Hello everyone, thank you for checking out my first Instructable. I have enjoyed seeing your creations over the years and love what all of you are contributing. This project is a spin off of one that I recently saw here and I need to give a shout out to Bot1398 because he demonstrated to me in his Instructable that you could use an LED to detect changes in light intensity in the environment and use this to turn another LED on or off. I knew that if you supplied a little bit of power to an LED it would emit light. I never thought it could be used the other way around. After I saw his Instructable: Light Sensing LEDs it made sense but I wanted to see this actually work for myself.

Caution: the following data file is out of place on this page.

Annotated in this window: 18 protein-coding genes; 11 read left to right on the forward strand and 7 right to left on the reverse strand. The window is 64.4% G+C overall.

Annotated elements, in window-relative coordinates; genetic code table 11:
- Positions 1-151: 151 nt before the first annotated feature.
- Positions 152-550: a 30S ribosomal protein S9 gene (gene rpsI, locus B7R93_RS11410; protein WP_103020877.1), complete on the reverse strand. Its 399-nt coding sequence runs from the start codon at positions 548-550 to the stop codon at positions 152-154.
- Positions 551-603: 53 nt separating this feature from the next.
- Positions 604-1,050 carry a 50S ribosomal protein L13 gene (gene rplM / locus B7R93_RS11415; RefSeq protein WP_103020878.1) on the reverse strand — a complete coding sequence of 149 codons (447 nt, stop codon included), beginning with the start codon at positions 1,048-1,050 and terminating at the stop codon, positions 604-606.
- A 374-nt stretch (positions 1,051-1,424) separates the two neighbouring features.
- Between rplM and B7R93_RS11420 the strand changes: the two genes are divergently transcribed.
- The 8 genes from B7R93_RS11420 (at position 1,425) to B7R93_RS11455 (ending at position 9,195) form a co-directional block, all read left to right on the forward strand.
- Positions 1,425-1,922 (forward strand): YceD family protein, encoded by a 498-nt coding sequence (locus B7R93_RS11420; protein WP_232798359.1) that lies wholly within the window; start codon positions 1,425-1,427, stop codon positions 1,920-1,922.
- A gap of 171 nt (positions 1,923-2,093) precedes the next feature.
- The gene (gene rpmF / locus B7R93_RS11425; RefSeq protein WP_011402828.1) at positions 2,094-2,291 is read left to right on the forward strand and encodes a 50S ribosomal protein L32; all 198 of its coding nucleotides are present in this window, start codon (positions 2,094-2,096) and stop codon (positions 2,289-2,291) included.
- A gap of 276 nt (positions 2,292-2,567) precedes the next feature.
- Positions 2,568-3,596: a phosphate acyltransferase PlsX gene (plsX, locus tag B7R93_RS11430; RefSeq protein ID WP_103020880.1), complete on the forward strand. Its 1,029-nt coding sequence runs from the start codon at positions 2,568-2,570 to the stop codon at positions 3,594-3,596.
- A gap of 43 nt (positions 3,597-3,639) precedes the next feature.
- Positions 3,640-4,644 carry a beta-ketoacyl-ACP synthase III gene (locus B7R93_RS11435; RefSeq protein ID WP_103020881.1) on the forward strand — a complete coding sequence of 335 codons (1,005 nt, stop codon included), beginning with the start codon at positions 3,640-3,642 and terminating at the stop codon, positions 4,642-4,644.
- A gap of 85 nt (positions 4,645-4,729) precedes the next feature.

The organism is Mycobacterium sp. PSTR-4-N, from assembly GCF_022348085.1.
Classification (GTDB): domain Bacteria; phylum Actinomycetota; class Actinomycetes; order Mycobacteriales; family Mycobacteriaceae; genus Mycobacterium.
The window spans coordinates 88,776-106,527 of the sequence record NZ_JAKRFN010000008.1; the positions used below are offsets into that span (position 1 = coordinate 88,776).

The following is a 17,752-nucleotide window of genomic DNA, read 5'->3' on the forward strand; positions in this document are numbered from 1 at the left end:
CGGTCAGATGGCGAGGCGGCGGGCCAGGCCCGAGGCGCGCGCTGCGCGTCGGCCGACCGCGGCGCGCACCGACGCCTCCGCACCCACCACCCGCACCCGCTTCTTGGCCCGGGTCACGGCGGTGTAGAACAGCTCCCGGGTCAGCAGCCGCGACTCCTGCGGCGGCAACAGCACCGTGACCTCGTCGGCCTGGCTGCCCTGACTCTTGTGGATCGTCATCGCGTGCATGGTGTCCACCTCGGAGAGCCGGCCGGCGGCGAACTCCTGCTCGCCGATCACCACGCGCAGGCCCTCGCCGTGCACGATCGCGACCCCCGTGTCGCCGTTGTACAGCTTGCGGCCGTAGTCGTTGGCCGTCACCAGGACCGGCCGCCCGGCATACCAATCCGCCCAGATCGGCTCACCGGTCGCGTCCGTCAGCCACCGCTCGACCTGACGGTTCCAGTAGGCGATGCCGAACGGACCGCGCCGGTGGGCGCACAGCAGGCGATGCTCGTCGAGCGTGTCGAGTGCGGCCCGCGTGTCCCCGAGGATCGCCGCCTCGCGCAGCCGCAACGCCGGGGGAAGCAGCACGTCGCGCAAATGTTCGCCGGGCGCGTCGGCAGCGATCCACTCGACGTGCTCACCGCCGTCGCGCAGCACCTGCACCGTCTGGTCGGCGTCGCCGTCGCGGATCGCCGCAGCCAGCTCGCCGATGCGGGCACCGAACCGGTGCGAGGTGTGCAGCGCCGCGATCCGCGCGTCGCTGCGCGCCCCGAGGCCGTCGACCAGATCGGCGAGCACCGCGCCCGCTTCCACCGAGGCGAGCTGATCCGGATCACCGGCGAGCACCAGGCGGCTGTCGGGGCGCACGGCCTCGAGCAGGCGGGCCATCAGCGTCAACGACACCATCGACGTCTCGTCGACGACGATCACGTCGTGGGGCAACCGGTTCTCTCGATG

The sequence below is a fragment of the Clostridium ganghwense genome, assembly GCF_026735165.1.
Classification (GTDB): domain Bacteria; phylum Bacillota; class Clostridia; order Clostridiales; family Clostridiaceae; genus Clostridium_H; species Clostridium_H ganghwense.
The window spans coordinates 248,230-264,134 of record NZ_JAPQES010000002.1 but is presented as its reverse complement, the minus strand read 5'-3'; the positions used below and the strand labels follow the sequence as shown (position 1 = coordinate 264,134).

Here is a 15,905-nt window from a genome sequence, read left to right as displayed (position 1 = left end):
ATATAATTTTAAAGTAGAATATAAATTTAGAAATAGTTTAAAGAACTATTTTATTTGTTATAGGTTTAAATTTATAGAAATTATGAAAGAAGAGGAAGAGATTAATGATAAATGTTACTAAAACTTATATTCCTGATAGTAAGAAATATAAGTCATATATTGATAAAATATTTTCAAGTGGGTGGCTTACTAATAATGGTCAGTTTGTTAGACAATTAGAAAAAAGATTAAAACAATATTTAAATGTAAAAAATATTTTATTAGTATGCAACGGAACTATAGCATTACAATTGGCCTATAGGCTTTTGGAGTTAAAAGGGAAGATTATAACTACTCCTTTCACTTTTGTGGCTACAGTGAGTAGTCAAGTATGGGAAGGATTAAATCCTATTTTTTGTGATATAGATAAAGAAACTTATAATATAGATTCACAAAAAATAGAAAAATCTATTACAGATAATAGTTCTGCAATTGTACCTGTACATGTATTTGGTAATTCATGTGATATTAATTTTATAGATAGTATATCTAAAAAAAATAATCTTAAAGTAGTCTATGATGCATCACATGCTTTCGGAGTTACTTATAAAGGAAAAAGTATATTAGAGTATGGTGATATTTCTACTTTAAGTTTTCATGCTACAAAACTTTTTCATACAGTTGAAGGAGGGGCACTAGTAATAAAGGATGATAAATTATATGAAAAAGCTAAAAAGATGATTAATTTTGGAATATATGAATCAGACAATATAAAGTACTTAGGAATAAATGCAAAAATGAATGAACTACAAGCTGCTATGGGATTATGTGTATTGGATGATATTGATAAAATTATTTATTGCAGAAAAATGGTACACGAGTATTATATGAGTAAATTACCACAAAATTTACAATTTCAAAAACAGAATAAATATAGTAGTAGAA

I am writing this Instructable because Bot1398 used an Arduino and I’ve never used them. I have nothing against them, however, when I started using microcontrollers about 3 years ago I was looking for speed and power for a specific application. I settled on the PIC Microcontroller series by Microchip. It is amazing what you can do with microcontrollers, you can let your imagination run wild and with a little creative programming achieve exactly what you want. There are a number of programming languages out there as well but when I started I wanted speed and to know exactly what was going on at each and every step, therefore, I chose Assembly Language since it seemed a lot like BASIC that I learned on the IBM PC Jr. back in the 1980’s when I was growing up. That is what this Instructable entails: PIC Microcontrollers and Assembly Language to use an LED (Light Emitting Diode) to detect the amount of ambient light and display the numerical measure of this light along with a bargraph on an LCD screen.